Pink tickseed is a rhizomatous herbaceous perennial and a member of the aster family, Asteraceae, that also includes daisy, sunflower, and lettuce. It is native to the East Coast of the US where it grows in moist sandy habitats such as along the shores of lakes, rivers, and ponds. Growing 1-2′ tall, the plant is branched and has 1-2″ long light green threadlike leaves that are linear above and bipinnate or tripinnate with linear segments below. The 1″ wide flower heads appear singly on short stalks in mid to late summer and consist of pink untoothed ray flowers surrounding yellow disc flowers. Unlike most tickseeds, pink tickseed is not tolerant of heat, humidity, or drought, and does best in consistently moist soil in cool climates. Deadheading or shearing is necessary to encourage rebloom and to maintain a neat appearance. Pink tickseed can be agressive but is useful in cottage gardens, wildlife, gardens, and rock gardens. The genus name, Coreopsis, comes from the Greek words koris meaning bug and opsis meaning like/similar to and refers to the appearance of the seed. The specific epithet, rosea, is the Latin word for rosy and refers to the color of the flowers.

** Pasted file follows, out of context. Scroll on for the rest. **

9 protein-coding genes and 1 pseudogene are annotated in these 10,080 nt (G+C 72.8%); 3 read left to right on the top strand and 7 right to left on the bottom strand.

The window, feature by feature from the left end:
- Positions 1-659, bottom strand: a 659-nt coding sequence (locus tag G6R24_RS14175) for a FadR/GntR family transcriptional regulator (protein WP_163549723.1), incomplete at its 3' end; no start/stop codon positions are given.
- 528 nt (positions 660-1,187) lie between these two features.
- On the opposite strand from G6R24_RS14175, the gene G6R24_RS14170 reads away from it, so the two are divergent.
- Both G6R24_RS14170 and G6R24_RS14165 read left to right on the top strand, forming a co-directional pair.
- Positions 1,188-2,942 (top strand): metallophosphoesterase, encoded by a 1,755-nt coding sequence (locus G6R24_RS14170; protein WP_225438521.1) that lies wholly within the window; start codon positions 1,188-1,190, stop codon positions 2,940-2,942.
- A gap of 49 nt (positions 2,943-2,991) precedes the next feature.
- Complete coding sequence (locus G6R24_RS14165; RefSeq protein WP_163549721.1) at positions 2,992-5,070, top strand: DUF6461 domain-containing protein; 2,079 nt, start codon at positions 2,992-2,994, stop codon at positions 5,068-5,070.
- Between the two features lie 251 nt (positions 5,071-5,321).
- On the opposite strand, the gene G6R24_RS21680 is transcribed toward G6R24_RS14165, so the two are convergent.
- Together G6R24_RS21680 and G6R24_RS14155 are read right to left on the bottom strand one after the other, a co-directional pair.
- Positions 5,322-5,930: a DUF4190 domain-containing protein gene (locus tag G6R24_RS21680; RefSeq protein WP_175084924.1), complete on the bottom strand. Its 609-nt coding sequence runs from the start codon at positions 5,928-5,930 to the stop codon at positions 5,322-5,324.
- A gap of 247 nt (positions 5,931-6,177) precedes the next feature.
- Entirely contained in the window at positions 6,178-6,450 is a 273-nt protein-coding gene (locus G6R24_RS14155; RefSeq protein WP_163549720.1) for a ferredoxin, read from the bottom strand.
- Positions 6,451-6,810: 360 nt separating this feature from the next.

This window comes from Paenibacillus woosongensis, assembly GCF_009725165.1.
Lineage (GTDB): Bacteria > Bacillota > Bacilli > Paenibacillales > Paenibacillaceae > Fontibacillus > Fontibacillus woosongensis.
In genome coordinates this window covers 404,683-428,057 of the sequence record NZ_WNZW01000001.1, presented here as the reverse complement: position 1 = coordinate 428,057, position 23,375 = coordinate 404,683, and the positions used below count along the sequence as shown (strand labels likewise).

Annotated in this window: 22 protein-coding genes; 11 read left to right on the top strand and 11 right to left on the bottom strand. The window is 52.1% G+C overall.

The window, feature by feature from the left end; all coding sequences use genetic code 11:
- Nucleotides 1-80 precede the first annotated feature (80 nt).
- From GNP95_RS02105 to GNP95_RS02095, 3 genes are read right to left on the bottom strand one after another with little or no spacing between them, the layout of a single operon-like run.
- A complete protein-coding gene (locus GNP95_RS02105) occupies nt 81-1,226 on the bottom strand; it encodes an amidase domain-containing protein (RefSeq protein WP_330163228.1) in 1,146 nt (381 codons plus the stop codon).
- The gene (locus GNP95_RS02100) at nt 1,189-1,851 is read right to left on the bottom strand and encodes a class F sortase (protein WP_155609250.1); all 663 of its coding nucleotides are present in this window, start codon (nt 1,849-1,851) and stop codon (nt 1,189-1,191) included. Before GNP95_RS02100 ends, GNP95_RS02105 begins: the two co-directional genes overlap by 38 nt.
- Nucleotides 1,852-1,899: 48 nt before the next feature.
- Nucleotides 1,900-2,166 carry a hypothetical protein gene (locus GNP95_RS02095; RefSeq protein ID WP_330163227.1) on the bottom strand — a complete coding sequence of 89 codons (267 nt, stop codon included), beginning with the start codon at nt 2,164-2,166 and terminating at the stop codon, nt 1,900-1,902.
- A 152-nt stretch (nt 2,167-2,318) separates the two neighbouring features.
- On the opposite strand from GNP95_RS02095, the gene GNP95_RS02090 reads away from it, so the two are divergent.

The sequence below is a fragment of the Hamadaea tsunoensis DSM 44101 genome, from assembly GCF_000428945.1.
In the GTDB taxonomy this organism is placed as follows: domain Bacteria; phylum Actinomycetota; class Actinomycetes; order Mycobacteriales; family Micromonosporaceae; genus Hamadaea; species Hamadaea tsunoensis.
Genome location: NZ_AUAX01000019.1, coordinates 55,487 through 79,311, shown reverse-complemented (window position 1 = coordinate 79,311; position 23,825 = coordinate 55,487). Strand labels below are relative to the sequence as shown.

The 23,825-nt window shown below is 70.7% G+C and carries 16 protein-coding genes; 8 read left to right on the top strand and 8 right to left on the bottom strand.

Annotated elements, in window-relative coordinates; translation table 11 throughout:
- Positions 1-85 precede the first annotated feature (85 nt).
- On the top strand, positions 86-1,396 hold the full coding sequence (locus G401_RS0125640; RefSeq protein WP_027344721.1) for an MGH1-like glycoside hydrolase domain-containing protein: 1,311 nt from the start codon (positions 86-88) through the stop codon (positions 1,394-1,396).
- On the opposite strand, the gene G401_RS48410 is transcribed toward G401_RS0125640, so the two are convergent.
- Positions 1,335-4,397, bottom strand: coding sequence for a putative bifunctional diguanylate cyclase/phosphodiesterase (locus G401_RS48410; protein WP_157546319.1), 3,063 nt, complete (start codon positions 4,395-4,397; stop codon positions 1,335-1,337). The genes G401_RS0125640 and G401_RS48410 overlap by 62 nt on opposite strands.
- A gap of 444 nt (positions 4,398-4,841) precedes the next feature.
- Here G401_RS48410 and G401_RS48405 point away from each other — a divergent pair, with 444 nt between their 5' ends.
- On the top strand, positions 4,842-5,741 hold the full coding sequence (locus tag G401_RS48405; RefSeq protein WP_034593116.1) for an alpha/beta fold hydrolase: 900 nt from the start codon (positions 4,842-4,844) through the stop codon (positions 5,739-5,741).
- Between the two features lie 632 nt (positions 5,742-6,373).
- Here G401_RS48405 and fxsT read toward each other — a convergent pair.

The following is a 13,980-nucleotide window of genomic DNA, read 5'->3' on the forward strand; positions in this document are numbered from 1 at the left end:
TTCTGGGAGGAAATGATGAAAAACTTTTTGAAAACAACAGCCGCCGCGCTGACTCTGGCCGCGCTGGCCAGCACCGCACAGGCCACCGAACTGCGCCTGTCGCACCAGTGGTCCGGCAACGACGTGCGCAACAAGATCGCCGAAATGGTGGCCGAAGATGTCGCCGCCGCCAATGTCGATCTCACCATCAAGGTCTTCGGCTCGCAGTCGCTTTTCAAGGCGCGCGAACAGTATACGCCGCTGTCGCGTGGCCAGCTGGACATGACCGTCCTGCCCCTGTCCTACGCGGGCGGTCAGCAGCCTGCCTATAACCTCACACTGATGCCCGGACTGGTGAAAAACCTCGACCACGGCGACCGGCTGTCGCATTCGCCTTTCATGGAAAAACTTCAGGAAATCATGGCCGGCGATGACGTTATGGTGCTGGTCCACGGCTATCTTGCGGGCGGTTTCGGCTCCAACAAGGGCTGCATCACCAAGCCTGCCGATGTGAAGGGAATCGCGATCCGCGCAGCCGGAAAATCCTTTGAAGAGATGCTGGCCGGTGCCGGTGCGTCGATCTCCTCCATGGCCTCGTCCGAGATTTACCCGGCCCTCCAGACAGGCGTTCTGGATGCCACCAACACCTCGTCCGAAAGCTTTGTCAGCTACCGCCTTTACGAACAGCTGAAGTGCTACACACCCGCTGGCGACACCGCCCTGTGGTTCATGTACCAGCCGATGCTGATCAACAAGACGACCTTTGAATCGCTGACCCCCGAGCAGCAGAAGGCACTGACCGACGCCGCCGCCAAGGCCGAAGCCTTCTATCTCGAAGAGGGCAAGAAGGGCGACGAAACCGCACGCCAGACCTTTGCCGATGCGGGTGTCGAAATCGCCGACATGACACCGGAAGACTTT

Type: Herbaceous perennial
Bloom: Single flower heads on short stalks consisting of pink ray flowers around yellow disc flowers; in mid to late summer
Size: 1-2′ H x 2-3′ W
Light: Full sun
Soil:Average, consistently moist, well-drained
Hardiness: Zones 3-8
Care: Deadhead or shear to encourage bloom and maintain appearance
Pests and Diseases: None of significance but susceptible to root rot in poorly drained soil.
Propagation: Seed, basal cuttings in spring, division
Companion Plants:Whorled milkweed (Asclepias verticillata), spotted beebalm (Monarda punctata), blue mistflower (Conoclinium coelestinum)